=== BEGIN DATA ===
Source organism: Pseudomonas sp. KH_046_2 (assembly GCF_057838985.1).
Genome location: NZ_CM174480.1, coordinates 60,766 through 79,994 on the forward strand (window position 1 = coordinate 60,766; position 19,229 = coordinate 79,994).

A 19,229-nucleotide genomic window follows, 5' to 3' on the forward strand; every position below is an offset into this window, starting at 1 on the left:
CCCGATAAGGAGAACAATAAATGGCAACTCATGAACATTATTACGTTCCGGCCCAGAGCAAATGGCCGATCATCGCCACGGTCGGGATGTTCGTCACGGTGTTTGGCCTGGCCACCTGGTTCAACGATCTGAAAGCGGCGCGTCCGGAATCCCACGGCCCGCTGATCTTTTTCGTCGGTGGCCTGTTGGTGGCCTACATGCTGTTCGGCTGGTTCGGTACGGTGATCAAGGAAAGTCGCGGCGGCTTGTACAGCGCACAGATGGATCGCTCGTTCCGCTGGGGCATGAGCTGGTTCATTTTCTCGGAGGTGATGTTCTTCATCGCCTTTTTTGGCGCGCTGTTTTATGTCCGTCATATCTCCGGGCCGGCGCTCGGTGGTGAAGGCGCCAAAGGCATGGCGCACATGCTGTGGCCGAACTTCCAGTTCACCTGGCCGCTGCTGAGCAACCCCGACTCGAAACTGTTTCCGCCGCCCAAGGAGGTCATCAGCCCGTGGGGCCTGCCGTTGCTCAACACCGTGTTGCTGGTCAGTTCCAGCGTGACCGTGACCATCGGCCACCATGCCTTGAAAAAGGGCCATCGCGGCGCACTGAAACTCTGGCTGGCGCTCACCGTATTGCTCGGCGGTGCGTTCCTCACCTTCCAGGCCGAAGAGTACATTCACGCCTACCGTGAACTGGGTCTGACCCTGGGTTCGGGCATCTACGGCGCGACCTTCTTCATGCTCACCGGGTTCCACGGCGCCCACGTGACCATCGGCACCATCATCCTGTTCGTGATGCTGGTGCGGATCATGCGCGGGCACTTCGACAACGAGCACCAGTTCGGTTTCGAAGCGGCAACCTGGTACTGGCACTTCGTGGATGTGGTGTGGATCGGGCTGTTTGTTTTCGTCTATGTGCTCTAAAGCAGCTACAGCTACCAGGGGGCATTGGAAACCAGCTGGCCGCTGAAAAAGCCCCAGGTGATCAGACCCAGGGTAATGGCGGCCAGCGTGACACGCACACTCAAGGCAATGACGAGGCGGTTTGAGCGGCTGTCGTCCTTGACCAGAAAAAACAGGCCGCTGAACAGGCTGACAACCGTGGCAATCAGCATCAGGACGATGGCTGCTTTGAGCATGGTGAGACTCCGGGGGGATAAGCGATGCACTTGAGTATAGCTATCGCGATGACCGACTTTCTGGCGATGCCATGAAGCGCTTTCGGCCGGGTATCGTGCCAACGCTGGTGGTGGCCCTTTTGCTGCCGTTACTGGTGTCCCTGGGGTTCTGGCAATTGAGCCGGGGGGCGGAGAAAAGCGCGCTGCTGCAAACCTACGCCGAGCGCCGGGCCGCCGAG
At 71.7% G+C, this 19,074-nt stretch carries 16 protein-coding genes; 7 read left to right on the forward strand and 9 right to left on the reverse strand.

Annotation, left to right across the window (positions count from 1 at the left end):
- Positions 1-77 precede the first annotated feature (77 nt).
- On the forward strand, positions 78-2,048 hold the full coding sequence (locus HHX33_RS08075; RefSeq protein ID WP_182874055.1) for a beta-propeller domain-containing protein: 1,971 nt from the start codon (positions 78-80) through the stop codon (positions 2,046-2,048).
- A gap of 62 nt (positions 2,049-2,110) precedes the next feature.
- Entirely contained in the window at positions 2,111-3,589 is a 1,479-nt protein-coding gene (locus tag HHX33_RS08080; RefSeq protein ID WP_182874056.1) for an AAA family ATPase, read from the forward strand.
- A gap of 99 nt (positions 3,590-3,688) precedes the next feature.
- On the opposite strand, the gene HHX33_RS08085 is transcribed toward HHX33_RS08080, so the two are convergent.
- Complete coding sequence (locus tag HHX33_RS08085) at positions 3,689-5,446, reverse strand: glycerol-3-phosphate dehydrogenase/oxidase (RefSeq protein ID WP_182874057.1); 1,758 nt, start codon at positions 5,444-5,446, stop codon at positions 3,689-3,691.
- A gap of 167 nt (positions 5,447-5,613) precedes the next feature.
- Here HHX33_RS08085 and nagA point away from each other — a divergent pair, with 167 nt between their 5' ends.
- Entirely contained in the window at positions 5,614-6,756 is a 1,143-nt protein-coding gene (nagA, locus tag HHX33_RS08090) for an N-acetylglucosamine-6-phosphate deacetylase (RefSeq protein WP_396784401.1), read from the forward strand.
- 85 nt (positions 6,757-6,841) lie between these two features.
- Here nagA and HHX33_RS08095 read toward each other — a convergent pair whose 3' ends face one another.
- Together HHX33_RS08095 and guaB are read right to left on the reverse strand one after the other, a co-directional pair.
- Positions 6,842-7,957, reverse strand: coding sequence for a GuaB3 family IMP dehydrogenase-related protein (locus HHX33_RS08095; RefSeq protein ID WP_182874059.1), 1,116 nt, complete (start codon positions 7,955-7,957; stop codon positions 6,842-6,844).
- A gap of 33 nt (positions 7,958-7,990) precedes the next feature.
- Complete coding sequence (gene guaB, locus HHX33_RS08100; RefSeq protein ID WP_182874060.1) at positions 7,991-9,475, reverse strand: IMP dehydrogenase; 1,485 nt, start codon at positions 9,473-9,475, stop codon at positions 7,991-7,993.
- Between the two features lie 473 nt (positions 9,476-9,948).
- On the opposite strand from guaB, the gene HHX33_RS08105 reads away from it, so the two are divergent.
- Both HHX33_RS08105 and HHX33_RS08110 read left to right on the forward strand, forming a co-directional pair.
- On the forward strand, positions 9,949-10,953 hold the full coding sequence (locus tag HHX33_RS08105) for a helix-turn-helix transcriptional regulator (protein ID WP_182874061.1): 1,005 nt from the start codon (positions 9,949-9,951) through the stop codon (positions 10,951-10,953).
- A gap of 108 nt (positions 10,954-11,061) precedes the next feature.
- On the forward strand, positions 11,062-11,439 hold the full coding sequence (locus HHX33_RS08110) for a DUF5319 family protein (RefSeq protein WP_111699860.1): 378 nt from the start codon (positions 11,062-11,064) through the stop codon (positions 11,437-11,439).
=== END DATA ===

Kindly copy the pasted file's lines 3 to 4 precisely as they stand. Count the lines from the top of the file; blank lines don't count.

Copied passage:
A 19,229-nucleotide genomic window follows, 5' to 3' on the forward strand; every position below is an offset into this window, starting at 1 on the left:
CCCGATAAGGAGAACAATAAATGGCAACTCATGAACATTATTACGTTCCGGCCCAGAGCAAATGGCCGATCATCGCCACGGTCGGGATGTTCGTCACGGTGTTTGGCCTGGCCACCTGGTTCAACGATCTGAAAGCGGCGCGTCCGGAATCCCACGGCCCGCTGATCTTTTTCGTCGGTGGCCTGTTGGTGGCCTACATGCTGTTCGGCTGGTTCGGTACGGTGATCAAGGAAAGTCGCGGCGGCTTGTACAGCGCACAGATGGATCGCTCGTTCCGCTGGGGCATGAGCTGGTTCATTTTCTCGGAGGTGATGTTCTTCATCGCCTTTTTTGGCGCGCTGTTTTATGTCCGTCATATCTCCGGGCCGGCGCTCGGTGGTGAAGGCGCCAAAGGCATGGCGCACATGCTGTGGCCGAACTTCCAGTTCACCTGGCCGCTGCTGAGCAACCCCGACTCGAAACTGTTTCCGCCGCCCAAGGAGGTCATCAGCCCGTGGGGCCTGCCGTTGCTCAACACCGTGTTGCTGGTCAGTTCCAGCGTGACCGTGACCATCGGCCACCATGCCTTGAAAAAGGGCCATCGCGGCGCACTGAAACTCTGGCTGGCGCTCACCGTATTGCTCGGCGGTGCGTTCCTCACCTTCCAGGCCGAAGAGTACATTCACGCCTACCGTGAACTGGGTCTGACCCTGGGTTCGGGCATCTACGGCGCGACCTTCTTCATGCTCACCGGGTTCCACGGCGCCCACGTGACCATCGGCACCATCATCCTGTTCGTGATGCTGGTGCGGATCATGCGCGGGCACTTCGACAACGAGCACCAGTTCGGTTTCGAAGCGGCAACCTGGTACTGGCACTTCGTGGATGTGGTGTGGATCGGGCTGTTTGTTTTCGTCTATGTGCTCTAAAGCAGCTACAGCTACCAGGGGGCATTGGAAACCAGCTGGCCGCTGAAAAAGCCCCAGGTGATCAGACCCAGGGTAATGGCGGCCAGCGTGACACGCACACTCAAGGCAATGACGAGGCGGTTTGAGCGGCTGTCGTCCTTGACCAGAAAAAACAGGCCGCTGAACAGGCTGACAACCGTGGCAATCAGCATCAGGACGATGGCTGCTTTGAGCATGGTGAGACTCCGGGGGGATAAGCGATGCACTTGAGTATAGCTATCGCGATGACCGACTTTCTGGCGATGCCATGAAGCGCTTTCGGCCGGGTATCGTGCCAACGCTGGTGGTGGCCCTTTTGCTGCCGTTACTGGTGTCCCTGGGGTTCTGGCAATTGAGCCGGGGGGCGGAGAAAAGCGCGCTGCTGCAAACCTACGCCGAGCGCCGGGCCGCCGAG